Acting and Accents

By January 28, 2016 July 14th, 2017 Acting, Article, Blog, Classes, Gaby Santinelli

Is The Accent You? Really You?

We all know the camera doesn’t lie. And in terms of acting these days, it also has zero tolerance for anything inauthentic.

And so does the casting director choosing you to move up to the next level of auditioning. They want to see your authentic essence at all times, not some put-on character.

For this reason, the work I do focuses on strengthening the actor’s authentic voice, for both accent work, and in terms of creating a believable character, all emanating from an internalised essence. Not a superficial slapped-on caricature.

So, is the voice you’re using you? The real you? If you close your eyes, and really feel the aural sensations your voice is producing, you’ll know the difference.  When you do an accent, does it feel like the real you you? Record yourself, in your own voice, and then with an accent: do your vocal tone, quality, pitch and placement skip around wildly, between one accent and the other?

Gaby’s Top Tip:  The main area non-Americans slip up on (and an easy way to peg an American Accent rookie), is when someone loses all vocal color, cadence and expression. Women tend to sound like sexy phone operators, and men sound like surfer-cowboy-gangsters, none of whom speak on their real voice. They go “off the voice” to sound deep or sincere, and tend to use “vocal fry” techniques to sound modern.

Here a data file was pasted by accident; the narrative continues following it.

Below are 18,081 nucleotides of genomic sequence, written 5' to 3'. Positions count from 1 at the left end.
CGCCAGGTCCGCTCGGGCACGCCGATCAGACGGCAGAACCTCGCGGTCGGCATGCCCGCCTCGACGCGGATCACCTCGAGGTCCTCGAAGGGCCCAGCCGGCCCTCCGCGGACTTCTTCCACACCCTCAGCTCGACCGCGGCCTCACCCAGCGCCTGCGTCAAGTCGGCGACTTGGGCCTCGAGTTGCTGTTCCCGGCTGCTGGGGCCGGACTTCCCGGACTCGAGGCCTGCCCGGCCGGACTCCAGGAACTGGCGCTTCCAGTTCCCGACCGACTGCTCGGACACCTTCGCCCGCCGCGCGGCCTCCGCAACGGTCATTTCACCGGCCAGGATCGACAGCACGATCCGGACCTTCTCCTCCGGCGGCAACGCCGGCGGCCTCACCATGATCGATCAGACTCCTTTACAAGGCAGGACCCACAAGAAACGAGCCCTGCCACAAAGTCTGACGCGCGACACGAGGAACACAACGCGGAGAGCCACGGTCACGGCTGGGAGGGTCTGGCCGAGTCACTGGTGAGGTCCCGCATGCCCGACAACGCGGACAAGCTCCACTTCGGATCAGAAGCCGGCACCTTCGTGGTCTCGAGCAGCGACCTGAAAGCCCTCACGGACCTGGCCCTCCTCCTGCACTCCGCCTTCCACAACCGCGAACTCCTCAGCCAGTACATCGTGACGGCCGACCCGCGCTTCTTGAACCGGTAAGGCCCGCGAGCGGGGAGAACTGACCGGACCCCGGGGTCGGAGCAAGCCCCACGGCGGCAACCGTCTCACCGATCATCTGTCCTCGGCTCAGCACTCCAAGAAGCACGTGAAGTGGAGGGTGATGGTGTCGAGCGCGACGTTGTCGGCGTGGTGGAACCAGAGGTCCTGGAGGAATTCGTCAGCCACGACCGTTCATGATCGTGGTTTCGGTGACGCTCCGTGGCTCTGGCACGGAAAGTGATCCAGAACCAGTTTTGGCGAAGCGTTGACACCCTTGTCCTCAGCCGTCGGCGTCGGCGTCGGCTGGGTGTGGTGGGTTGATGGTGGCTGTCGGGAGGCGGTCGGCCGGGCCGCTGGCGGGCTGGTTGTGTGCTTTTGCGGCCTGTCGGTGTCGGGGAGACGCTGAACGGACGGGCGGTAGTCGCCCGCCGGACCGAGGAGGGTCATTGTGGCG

In the end, though, there are loads of little clues that someone is not a genuine American speaker. All those little clues add up to a casting director’s ear not feeling confident enough to send you up the line to the director, producers and executives.

And unfortunately, a CD “teaching” you an accent, without also working with a trained accent coach, is not going to highlight your particular challenges. Sometimes I hear people say “I’ve been practicing a lot with my CD in the car, and when I order food in a restaurant.” But if you’re practicing the wrong sounds, placement and shape, you’re just reinforcing wrong sounds, placement and shape. Don’t do it!

So it’s especially important to work with a qualified accent coach, who is a native speaker of that accent, to gain proficiency in the accent. That coach will pinpoint your specific set of challenges, how to practice effectively, and help you with your scripts for your auditions and your bookings.

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